The company, which reports its quarterly earnings Tuesday, has once again become an investor favorite.
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Despite the disaster in Japan, central banks in developing economies remain committed to fighting inflation.
The news from the Middle East and Japan has rattled the market, but health care stocks are holding up well
For much of the two-year-plus stock market rally, the health care sector has been left far behind the rest of the market. From the March 9, 2009, low through Feb. 23 of this year, for example, the S&P 500 gained more than 93%; the Healthcare Select SPDR exchange-traded fund, meanwhile, gained less than half that -- just 46.3%.
That's changed recently. While the rest of the market has stumbled amid the turmoil in the Middle East and the tragic earthquake and tsunami in Japan, many health care stocks have pushed higher. And year-to-date, long-term care facilities, medical care, and health care plans are all among the top industries in terms of year-to-date returns, according to Morningstar.
Even with their strong performance in recent months, many healthcare stocks still look quite attractive to my Guru Strategies, each of which is based on the approach of a different investing great. With fears about the health care bill starting to subside, and with fears of an economic slowdown causing many investors to focus more on defensive areas of the market, I thought it would be a good time to take a look at some of the health care plays my models are highest on right now:
Dubious short-term stunts could quash the java giant's long- term growth.
By Alyce Lomax
Starbucks' (SBUX) latest moves have investors buzzing -- but with the coffee colossus's former glory potentially gone for good, perhaps they should be mourning instead.
Investors cheered Starbucks' deal to provide K-Cups for Green Mountain Coffee Roasters' (GMCR) Keurig single-cup brewer, and they're salivating over rumors that Starbucks might acquire coffee rival Peet's (PEET) . The upswing is all the more welcome given the turbulent times the java king has weathered.
A recent New York Times article portrayed CEO Howard Schultz as a changed man, humbled by the company's tough years. In 2006, Starbucks stopped reporting monthly same-store sales figures -- right around the time those numbers stopped consistently thrilling and amazing investors.
From trucks to electronics, supply-chain problems resulting from the disaster are surfacing worldwide.
General Motors (GM) became the first carmaker to suspend operations in the U.S. as a result of the earthquake. Starting Monday, it will close its plant in Shreveport, La., because it can't get enough parts from Japan.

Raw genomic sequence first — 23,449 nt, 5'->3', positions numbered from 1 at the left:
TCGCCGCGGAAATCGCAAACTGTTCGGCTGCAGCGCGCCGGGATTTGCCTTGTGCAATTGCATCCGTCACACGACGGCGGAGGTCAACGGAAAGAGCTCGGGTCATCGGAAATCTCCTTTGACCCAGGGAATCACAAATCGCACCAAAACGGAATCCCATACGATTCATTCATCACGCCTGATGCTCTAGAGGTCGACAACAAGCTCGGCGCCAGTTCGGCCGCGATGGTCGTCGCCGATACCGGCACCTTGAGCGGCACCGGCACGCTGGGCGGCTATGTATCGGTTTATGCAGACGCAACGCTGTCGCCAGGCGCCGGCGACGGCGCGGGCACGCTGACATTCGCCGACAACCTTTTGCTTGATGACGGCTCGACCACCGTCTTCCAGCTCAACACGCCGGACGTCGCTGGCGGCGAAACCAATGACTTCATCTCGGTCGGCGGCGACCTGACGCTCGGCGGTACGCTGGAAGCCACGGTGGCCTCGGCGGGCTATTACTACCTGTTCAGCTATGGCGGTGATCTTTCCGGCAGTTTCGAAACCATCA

That plant makes the Chevrolet Silverado and the GMC Canyon, according to Bloomberg. Analysts were surprised at how quickly GM reacted. "We didn't expect for this ripple to hit quite this fast for North American plants," said an analyst at IHS Automotive.
Toyota (TM) can't get parts either and has pulled the plug on overtime and holiday work at its 14 North American plants, according to Kyodo News. The plants have only about two weeks' worth of parts left.
An FDA panel recommends pulling the flavored smokes from store shelves, but analysts are skeptical that the agency will follow through.
The FDA doesn't have to follow its panel's recommendations, but it often does. So there's a good chance that menthol cigarettes, which make up nearly a third of all U.S. cigarette sales, will disappear from store shelves. If it happens, the FDA said, it will be years from now, according to Dow Jones.
What's so wrong with menthol cigarettes? They're the preferred choice for adolescents, and the panel worries that menthols are a gateway to youths becoming regular smokers, according to Dow Jones.
The recommendation would dramatically affect Lorillard (LO), which makes the menthol-flavored Newport line. Newports make up about 90% of Lorillard's sales. Altria (MO) and Reynolds American (RAI) also sell menthols, but their sales are more evenly distributed across non-menthols and other products.
Pepsi drops behind Diet Coke in Super Bowl advertising. Gilbert Gottfried makes insipid jokes about the Japan tragedy on Twitter. KV Pharmaceutical goes price gouging.
5. Pepsi fizzles out
Who needs to waste money advertising in the Super Bowl? Maybe PepsiCo (PEP).